The article "Krieg heißt jetzt Friedenserzwingung" on Telepolis facilitates a view into the minds of two of Germany's leading (and ruling) political parties CDU (Christian Democratic Union) and CSU (Christian Social Union), as explained in their paper "Security Strategy for Germany".
'The state's foremost reponsibility is security', said Andreas Schockenhoff, deputy chairman of the CDU/CSU parliamentary party, in his speech before the security congress. Nobody disagreed. That says a lot about the CDU's understanding of state and democracy. The Grundgesetz [i.e. the German constitution] obviously takes another angle: 'Human dignity is not infringeable. To respect and protect it is every state power's obligation.' Nothing to be seen about 'security', much more about 'freedom', though.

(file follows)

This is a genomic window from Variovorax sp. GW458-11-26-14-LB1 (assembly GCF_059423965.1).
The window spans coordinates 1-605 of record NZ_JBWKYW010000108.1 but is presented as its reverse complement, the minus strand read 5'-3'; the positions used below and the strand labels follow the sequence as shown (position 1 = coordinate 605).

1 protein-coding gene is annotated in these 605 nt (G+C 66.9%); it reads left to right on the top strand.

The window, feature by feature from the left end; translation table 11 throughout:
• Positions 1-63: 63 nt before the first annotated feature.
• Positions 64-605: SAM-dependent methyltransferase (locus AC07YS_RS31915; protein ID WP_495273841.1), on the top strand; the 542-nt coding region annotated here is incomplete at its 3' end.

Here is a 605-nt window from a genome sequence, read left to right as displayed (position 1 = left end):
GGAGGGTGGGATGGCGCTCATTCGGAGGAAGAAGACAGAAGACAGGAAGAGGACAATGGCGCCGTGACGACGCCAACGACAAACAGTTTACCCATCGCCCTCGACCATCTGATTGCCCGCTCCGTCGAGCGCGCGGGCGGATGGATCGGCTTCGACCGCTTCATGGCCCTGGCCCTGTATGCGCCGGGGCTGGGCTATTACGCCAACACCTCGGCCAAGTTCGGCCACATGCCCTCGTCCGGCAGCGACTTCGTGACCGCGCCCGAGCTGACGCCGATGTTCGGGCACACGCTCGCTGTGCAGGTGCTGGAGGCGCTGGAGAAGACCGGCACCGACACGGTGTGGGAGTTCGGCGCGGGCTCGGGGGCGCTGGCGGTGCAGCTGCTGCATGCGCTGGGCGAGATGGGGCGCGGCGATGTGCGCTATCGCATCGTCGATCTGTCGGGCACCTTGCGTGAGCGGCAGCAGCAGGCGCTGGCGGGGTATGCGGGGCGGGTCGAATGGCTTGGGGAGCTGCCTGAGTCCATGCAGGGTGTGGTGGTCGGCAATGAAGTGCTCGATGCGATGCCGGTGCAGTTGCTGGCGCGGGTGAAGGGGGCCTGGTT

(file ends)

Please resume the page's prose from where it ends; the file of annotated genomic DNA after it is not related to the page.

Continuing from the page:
As neo-imperialistic as the CDU portrays their approach to internal and foreign affairs, as much creativity they show in their choice of words. Their strategic paper doesn't talk of war, oh no.
Instead, it talks of "enforced peace".